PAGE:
A reformed property law in Belgium intended to allow people access to a neighbour’s garden in special circumstances – such as to retrieve lost balls or pets – has sparked confusion in the country; but farmers want to make one thing clear: the right to access private property does not extend to their fields.
The farmers’ collective, Boerenbond, posted a link to a “fact-check” that included clarifications from Deputy Prime Minister and Minister of Justice Vincent Van Quickenborne, one of which specified that the property law could not be invoked to enter fields or meadows.
The fact-check bemoaned inaccurate reports from various media that made it seem as though permission weren’t needed in order to enter private property, clarifying that the only change to existing law was that the owner of private property had an obligation to return items that accidentally ended up there.
“At our insistence and with the support of [Federal MP Koen Geen] we received from minister [Van Quickenborne] confirmation that any form of agricultural land is excluded from the new rules on trespassing,” Boerenbond announced on Twitter.
In other words, fields may not be suddenly entered due to the renewed property law.
— Boerenbond (@Boerenbond) August 25, 2021
Translation: Welcome clarity: one cannot invoke this reform of property law to enter fields or meadows.
The new property law enters into effect on 1 September.
Confusion for farmers arose when Professor Vincent Sagaert (KU Leuven), who helped with the reform, was quoted as saying that hikers could access plots of land “that are not fenced, and where an owner does not make use of their plot,” saying that “in that case, one cannot oppose the fact that a third party is using it in a non-obstructive way.”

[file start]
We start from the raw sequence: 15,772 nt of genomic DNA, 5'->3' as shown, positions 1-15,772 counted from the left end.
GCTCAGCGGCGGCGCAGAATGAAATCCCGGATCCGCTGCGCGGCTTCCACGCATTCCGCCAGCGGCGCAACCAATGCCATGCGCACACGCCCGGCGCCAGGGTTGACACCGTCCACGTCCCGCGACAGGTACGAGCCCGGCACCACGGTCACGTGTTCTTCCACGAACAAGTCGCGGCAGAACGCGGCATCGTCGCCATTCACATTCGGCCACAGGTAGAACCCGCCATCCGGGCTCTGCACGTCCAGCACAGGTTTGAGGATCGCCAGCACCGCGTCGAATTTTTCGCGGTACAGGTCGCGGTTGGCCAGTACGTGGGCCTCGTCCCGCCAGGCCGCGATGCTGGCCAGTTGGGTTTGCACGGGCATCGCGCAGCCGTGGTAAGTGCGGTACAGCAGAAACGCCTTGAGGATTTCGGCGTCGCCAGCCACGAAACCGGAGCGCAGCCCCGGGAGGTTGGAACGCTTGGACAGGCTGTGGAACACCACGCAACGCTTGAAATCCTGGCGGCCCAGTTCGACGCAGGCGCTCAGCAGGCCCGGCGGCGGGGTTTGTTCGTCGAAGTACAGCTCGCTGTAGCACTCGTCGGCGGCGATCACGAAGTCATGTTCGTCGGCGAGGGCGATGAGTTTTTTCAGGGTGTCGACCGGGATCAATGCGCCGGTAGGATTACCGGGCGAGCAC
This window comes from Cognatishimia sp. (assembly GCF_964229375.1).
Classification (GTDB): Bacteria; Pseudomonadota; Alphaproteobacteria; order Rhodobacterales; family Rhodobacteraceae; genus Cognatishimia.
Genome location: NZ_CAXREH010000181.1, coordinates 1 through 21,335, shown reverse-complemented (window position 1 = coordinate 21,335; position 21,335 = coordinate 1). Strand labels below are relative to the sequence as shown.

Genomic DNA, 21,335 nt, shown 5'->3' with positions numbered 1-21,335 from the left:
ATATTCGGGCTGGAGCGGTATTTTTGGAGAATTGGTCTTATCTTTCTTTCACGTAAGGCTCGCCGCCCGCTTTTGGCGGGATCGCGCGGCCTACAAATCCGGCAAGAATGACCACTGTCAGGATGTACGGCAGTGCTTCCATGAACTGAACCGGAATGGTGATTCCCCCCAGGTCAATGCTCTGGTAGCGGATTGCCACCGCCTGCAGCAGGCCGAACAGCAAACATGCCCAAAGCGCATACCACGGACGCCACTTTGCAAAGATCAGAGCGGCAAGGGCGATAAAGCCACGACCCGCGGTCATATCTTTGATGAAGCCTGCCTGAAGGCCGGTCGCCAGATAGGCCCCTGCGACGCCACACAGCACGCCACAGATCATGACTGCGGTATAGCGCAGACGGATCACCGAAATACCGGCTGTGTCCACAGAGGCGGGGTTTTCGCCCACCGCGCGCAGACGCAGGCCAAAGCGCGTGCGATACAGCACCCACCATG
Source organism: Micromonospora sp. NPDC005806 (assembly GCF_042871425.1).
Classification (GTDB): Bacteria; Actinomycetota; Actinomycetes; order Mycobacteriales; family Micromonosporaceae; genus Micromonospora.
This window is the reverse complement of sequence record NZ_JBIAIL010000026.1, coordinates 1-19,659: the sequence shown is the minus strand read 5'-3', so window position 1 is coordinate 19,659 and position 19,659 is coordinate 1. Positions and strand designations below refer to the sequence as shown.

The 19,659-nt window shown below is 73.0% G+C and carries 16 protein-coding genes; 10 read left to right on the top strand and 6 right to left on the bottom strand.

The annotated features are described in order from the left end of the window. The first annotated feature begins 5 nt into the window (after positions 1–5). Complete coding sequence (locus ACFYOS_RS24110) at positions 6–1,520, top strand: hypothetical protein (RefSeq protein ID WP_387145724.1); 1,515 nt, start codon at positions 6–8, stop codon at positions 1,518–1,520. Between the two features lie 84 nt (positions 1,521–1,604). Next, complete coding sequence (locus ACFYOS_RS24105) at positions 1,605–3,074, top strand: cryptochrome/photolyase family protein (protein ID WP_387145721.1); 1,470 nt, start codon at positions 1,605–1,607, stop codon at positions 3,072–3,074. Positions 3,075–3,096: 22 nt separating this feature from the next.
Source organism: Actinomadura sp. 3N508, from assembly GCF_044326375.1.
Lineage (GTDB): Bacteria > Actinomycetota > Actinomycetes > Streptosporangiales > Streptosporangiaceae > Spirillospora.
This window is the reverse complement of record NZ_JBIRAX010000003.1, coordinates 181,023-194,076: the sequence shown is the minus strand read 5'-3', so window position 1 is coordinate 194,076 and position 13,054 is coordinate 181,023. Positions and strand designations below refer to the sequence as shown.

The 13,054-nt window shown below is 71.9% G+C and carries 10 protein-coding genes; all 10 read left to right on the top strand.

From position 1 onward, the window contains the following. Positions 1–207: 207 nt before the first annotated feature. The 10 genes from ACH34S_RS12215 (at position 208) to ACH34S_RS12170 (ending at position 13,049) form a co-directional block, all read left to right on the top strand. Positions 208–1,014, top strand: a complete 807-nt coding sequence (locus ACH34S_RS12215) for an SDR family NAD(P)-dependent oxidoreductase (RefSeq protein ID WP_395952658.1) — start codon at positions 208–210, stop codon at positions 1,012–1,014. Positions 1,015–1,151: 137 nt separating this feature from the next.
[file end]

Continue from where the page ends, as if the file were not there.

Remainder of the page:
The ambiguity was around the definition of “undeveloped” in the phrasing of the law, which states: “When an undeveloped and unworked property is not enclosed, anyone may enter it unless the owner of that property has caused damage or nuisance or has clearly made it known that it is forbidden for third parties to enter the land without his permission.”
Farmers don’t always cultivate every field, every year, often due to crop rotation. Likewise, it isn’t always obvious (especially to people outside of agriculture) when a field has been sown.
“You cannot see that immediately, but treading on it could then damage the crops,” Vanessa Saenen, spokesperson for Boerenbond, told Het Nieuwsblad.
“Grassland is another example. It may look unworked, but the farmer fertilises and mows.”
Regardless, it’s still forbidden to simply walk on a meadow or field, even if the piece of land has not been cultivated that year.
As to why someone would want to enter a field or meadow that’s private property, the most likely reason would be to access a footpath that is interrupted by farmland (the latter of which the law does allow for).
But hikers should be careful when it comes to seemingly wild fields: often, grass strips and flower borders are actually part of farmers’ subsidized efforts to combat erosion, protect fields and meadow birds, or buffer vulnerable landscape elements.
If those areas are trespassed on, they can be damaged and rendered ineffective, leading the farmer to risk receiving a lower payment for the management agreement that prompted its creation.
“Our position is well known: agricultural land should never be accessed without permission,” Saenen emphasised.
The property law in question is part of the Civil Code and most agree that it was in need of reform, given that it originated from the time of Napoleon.
Property law regulates everything relating to property, co-ownership, land-use contracts and building rights.